Molecular dissection has revealed that Prospero contains four other functional regions (Fig. 1A). These include an asymmetric localization domain (ALD), which is the Mir- binding domain that targets Prospero to the basal cortex during neuroblast division (Hirata et al., 1995; Shen et al., 1997); a nuclear localization signal (NLS; Hirata et al., 1995); an atypical homeodomain (HD; Chu-Lagraff et al., 1991; Matsuzaki, et al., 1992); and a highly conserved domain with no previously described function, termed the Prospero domain (PD; Burglin, 1994).
We report the characterization of the novel prosS8 allele, which produces a protein lacking the C-terminal 30 amino acids of the PD. This has allowed the function of the PD to be elucidated. We demonstrate that Prospero contains a signal that mediates its nuclear export via the Exportin pathway. The PD acts to regulate or mask this export signal. In the absence of the masking motif, Prospero is constitutively exported and cannot function as a transcription factor. We propose that regulated nuclear export is one component of the mechanism that changes Prospero subcellular distribution during development from neuroblast to GMC and thus underlies the switch from neuroblast- to GMC-specific gene expression. The PD is highly conserved and regulated nuclear export of Prospero is observed in both insect and mammalian cells. This suggests that the control of Prospero function by regulated nuclear export is conserved in all higher eukaryotes.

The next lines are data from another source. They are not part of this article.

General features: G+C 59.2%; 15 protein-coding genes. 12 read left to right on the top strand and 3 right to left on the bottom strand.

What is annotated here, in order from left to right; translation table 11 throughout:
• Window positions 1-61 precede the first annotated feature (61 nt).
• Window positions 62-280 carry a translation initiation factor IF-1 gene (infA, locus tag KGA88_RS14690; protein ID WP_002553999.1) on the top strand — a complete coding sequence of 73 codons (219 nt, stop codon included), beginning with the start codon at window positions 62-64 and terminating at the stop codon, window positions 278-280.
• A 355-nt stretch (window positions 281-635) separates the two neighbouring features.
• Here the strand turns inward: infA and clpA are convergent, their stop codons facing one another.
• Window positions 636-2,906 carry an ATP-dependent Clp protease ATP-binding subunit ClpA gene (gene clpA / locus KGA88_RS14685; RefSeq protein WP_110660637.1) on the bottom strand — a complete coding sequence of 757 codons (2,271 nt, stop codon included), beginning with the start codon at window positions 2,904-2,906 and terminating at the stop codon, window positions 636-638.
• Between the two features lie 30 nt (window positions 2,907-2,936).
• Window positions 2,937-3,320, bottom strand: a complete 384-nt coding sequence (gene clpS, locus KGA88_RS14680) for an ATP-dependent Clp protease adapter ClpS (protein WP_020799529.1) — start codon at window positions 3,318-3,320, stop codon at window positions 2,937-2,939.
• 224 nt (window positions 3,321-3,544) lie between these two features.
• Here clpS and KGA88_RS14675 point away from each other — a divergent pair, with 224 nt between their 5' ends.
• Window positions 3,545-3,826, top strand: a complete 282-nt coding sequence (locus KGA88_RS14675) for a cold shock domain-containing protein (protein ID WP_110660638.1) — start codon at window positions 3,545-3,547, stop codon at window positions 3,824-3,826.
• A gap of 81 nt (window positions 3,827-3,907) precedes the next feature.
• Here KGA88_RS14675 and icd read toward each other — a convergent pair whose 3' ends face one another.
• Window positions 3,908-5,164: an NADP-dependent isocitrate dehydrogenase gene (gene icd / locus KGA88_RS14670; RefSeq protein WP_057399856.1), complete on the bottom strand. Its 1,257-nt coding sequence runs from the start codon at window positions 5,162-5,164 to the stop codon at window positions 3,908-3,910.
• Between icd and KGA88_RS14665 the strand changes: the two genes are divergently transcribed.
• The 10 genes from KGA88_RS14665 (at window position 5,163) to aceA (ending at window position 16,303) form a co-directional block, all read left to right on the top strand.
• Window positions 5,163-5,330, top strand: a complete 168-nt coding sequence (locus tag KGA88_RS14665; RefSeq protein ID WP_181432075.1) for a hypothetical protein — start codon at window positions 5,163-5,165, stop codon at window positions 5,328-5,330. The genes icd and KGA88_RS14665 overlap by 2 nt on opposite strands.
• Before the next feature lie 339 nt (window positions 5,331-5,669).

MATERIALS AND METHODS
Genomic cloning and sequencing
A mutant l(3R)S8 chromosome was recovered during a selection for suppressors of a conditional lethal mutation in the largest subunit of RNA polymerase II, RpII215K1(Mortin, 1990). It was demonstrated that this chromosome carried two separable mutations, one responsible for the dominant suppressor phenotype and the other causing recessive lethality. The suppressor has been demonstrated to result from a mutation in the second largest subunit of RNA polymerase II, RpII140 (Kim et al., 1994; Krasnoselskaya et al., 1998). Genomic DNA was prepared from l(3R)S8 dead embryos or adults with the isogenic progenitor third chromosome. This DNA served as template for PCR (Pfu DNA polymerase, Stratagene) using sequence-specific primers spanning the pros gene (primer sequences for this and subsequent experiments are available upon request). Products were gel purified using a QIAquick Extraction Kit (Qiagen) and sequenced with an ABI Prism 310 Genetic Analyzer. DNA adjacent to the insertion element responsible for l(3)00609 was cloned using plasmid rescue (Bier et al., 1989) following restriction digestion with XbaI, ligation, transformation into bacteria and selection with Kanomycin.
Mammalian expression system